The Conservative War on the HumanitiesNews at Home
Andrew Hartman is associate professor of history at Illinois State University and author, most recently, of "A War for the Soul of America: A History of the Culture Wars." This article was first published by In These Times.
In early February, Wisconsin Governor and Republican presidential hopeful Scott Walker drafted a draconian budget that proposed to decrease the state’s contribution to the University of Wisconsin system by over $300 million over the next two years. Equally alarming was Walker’s attempt to alter the language that has formed the core mission of the University of Wisconsin over the last 100 years or more—the mission known as the “Wisconsin Idea.” Apparently Walker’s ideal university would no longer “extend knowledge and its application beyond the boundaries of its campuses” and would thus cease its “search for truth” and its efforts to “improve the human condition.” Walker’s scaled-back objective is for the university to merely “meet the state’s workforce needs.”
When a draft of Walker’s proposed revisions to the Wisconsin Idea surfaced, outraged Wisconsinites, including some conservatives, compelled the governor to backtrack. Yet Walker’s actions are consistent with recent trends in conservative politics. Republicans today are on the warpath against education, particularly against the humanities, those academic disciplines such as history, English, and philosophy where the quaint pursuit of knowledge about “the human condition” persists. In 2012, Florida Governor Rick Scott proposed a law making it more expensive for students enrolled at Florida’s public universities to obtain degrees in the humanities. As Scott and his supporters argued, in austere times, they needed “to lash higher education to the realities and opportunities of the economy,” meaning that a humanities degree, unlike a business degree, was a luxury good. Even President Obama joined this chorus when he half-joked recently that students with vocational training are bound to make more money than art history majors.
Such anti-intellectualism—such an animus against the idea that learning about humanity is a worthy pursuit regardless of its lack of obvious labor market applicability—has deep roots in American history. President Theodore Roosevelt advised that “we of the United States must develop a system under which each individual citizen shall be trained so as to be effective individually as an economic unit, and fit to be organized with his fellows so that he and they can work in efficient fashion together.” Contemporary conservatives are thus merely following the crude utilitarian logic that has informed many politicians and educational reformers since the nation’s first common schools.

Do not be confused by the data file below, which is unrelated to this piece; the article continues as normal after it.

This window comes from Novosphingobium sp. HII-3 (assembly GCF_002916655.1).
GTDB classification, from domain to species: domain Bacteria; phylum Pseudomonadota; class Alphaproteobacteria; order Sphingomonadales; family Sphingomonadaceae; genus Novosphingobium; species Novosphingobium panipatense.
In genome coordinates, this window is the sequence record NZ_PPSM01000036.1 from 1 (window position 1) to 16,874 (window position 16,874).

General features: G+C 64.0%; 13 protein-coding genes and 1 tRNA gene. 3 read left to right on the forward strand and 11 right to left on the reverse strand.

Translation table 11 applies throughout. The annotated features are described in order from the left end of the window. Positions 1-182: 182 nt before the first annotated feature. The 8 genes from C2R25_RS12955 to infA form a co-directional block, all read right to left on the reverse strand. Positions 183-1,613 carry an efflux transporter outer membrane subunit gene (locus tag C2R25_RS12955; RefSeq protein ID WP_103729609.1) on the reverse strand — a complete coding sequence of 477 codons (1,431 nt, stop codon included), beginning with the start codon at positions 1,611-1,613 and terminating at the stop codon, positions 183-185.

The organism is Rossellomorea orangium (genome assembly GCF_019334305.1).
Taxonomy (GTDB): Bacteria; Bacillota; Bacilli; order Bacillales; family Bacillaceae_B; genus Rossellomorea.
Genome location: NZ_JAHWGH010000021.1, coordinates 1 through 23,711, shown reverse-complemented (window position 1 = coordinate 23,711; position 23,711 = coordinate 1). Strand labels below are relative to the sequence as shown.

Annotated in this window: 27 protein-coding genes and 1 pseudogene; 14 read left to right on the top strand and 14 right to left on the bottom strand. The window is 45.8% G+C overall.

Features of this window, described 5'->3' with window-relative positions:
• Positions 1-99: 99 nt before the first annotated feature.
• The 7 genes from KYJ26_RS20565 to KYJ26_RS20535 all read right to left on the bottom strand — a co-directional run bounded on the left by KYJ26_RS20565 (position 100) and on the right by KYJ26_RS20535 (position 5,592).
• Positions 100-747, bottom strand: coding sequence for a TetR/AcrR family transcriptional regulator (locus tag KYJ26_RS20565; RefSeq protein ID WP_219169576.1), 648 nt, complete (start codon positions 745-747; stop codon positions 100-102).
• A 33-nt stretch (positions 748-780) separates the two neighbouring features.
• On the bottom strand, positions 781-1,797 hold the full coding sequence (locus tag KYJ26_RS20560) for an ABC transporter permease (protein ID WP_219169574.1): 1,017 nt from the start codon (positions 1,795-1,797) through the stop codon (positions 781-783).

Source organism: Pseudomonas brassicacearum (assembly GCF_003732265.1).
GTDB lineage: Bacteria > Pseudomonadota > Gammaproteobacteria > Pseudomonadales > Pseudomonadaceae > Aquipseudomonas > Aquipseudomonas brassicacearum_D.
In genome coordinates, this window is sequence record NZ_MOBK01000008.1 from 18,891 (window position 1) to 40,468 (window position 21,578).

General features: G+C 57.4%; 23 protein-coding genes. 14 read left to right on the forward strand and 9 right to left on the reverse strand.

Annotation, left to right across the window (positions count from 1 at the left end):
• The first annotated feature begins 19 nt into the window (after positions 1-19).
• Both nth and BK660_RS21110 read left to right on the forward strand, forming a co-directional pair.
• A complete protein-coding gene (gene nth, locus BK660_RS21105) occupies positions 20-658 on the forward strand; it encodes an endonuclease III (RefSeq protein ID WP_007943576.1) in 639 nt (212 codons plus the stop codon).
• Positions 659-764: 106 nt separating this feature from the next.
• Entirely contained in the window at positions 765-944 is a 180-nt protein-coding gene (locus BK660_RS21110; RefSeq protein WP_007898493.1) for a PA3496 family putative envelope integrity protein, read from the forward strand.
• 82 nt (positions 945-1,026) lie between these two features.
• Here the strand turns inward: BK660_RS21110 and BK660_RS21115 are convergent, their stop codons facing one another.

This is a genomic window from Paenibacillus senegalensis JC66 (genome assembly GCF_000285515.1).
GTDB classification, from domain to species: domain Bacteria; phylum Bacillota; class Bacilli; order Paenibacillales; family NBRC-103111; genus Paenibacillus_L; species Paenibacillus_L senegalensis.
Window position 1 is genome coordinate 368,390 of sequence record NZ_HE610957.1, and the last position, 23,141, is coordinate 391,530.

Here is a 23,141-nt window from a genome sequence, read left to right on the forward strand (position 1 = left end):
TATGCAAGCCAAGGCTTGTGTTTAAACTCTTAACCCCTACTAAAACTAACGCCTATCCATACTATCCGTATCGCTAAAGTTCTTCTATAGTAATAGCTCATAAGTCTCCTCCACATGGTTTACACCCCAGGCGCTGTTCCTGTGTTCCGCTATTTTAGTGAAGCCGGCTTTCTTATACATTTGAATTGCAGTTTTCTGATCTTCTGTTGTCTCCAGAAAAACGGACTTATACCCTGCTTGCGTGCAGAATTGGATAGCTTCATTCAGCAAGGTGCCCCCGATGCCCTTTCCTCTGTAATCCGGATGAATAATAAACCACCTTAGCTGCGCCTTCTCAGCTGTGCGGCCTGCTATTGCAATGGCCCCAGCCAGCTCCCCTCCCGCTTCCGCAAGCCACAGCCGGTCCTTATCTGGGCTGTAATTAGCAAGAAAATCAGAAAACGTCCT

It was not always thus. During the 1980s and 1990s, prominent conservatives like William Bennett, who served in the Reagan administration as chair of the National Endowment for the Humanities and then as Secretary of Education, argued that every American should have an education grounded in the humanities. This surprising recent history is largely forgotten, and not only because most conservatives now dismiss the value of the humanities. It is forgotten because the arguments forwarded by Bennett and his ilk came in the context of the traumatic culture wars, when left and right angrily battled over radically different visions of a humanities education. Few people are nostalgic for those culture wars because they were a fight between implacable foes. But in retrospect, perhaps we would do well to remember a time when all sides of a national debate believed that a humanities-based education was crucial to the survival of a democracy.